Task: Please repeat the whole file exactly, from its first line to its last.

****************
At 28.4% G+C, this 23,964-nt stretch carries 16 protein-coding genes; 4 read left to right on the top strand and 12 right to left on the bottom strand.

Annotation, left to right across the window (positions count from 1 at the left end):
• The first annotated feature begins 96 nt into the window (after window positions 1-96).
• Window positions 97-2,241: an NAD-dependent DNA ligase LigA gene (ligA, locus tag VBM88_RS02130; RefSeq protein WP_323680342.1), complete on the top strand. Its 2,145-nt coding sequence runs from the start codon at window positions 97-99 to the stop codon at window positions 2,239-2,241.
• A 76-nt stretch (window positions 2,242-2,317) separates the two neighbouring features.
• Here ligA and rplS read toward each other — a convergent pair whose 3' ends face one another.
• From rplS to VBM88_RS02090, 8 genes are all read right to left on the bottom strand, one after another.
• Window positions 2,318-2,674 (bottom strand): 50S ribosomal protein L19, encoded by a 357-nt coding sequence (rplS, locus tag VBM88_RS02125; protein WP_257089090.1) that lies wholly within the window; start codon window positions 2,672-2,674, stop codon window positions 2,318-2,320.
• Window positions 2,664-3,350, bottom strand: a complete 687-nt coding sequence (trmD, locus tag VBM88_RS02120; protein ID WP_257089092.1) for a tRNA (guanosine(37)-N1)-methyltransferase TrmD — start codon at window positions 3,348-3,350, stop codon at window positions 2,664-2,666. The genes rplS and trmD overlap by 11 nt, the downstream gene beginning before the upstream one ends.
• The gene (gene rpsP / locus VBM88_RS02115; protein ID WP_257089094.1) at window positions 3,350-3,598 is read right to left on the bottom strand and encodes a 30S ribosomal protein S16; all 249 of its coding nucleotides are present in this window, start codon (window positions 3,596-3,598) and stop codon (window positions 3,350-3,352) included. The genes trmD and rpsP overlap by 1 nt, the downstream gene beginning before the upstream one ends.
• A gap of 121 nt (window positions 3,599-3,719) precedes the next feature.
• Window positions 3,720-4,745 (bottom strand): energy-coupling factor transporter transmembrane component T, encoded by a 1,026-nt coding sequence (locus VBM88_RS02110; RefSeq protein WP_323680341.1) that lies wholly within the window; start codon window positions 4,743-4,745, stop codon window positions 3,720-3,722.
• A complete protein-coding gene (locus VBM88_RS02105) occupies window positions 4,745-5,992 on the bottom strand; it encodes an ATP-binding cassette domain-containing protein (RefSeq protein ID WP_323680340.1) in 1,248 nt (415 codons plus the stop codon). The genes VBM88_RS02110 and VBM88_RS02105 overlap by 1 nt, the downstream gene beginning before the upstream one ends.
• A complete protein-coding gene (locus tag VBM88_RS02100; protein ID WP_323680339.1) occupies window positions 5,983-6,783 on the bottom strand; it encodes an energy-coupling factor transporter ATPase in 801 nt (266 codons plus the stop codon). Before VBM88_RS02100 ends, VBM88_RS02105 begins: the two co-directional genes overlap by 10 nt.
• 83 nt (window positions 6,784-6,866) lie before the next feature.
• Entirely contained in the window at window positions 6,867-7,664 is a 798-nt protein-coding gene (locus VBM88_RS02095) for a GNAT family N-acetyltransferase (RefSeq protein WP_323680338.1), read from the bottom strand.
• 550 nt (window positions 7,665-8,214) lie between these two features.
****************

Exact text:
At 28.4% G+C, this 23,964-nt stretch carries 16 protein-coding genes; 4 read left to right on the top strand and 12 right to left on the bottom strand.

Annotation, left to right across the window (positions count from 1 at the left end):
• The first annotated feature begins 96 nt into the window (after window positions 1-96).
• Window positions 97-2,241: an NAD-dependent DNA ligase LigA gene (ligA, locus tag VBM88_RS02130; RefSeq protein WP_323680342.1), complete on the top strand. Its 2,145-nt coding sequence runs from the start codon at window positions 97-99 to the stop codon at window positions 2,239-2,241.
• A 76-nt stretch (window positions 2,242-2,317) separates the two neighbouring features.
• Here ligA and rplS read toward each other — a convergent pair whose 3' ends face one another.
• From rplS to VBM88_RS02090, 8 genes are all read right to left on the bottom strand, one after another.
• Window positions 2,318-2,674 (bottom strand): 50S ribosomal protein L19, encoded by a 357-nt coding sequence (rplS, locus tag VBM88_RS02125; protein WP_257089090.1) that lies wholly within the window; start codon window positions 2,672-2,674, stop codon window positions 2,318-2,320.
• Window positions 2,664-3,350, bottom strand: a complete 687-nt coding sequence (trmD, locus tag VBM88_RS02120; protein ID WP_257089092.1) for a tRNA (guanosine(37)-N1)-methyltransferase TrmD — start codon at window positions 3,348-3,350, stop codon at window positions 2,664-2,666. The genes rplS and trmD overlap by 11 nt, the downstream gene beginning before the upstream one ends.
• The gene (gene rpsP / locus VBM88_RS02115; protein ID WP_257089094.1) at window positions 3,350-3,598 is read right to left on the bottom strand and encodes a 30S ribosomal protein S16; all 249 of its coding nucleotides are present in this window, start codon (window positions 3,596-3,598) and stop codon (window positions 3,350-3,352) included. The genes trmD and rpsP overlap by 1 nt, the downstream gene beginning before the upstream one ends.
• A gap of 121 nt (window positions 3,599-3,719) precedes the next feature.
• Window positions 3,720-4,745 (bottom strand): energy-coupling factor transporter transmembrane component T, encoded by a 1,026-nt coding sequence (locus VBM88_RS02110; RefSeq protein WP_323680341.1) that lies wholly within the window; start codon window positions 4,743-4,745, stop codon window positions 3,720-3,722.
• A complete protein-coding gene (locus VBM88_RS02105) occupies window positions 4,745-5,992 on the bottom strand; it encodes an ATP-binding cassette domain-containing protein (RefSeq protein ID WP_323680340.1) in 1,248 nt (415 codons plus the stop codon). The genes VBM88_RS02110 and VBM88_RS02105 overlap by 1 nt, the downstream gene beginning before the upstream one ends.
• A complete protein-coding gene (locus tag VBM88_RS02100; protein ID WP_323680339.1) occupies window positions 5,983-6,783 on the bottom strand; it encodes an energy-coupling factor transporter ATPase in 801 nt (266 codons plus the stop codon). Before VBM88_RS02100 ends, VBM88_RS02105 begins: the two co-directional genes overlap by 10 nt.
• 83 nt (window positions 6,784-6,866) lie before the next feature.
• Entirely contained in the window at window positions 6,867-7,664 is a 798-nt protein-coding gene (locus VBM88_RS02095) for a GNAT family N-acetyltransferase (RefSeq protein WP_323680338.1), read from the bottom strand.
• 550 nt (window positions 7,665-8,214) lie between these two features.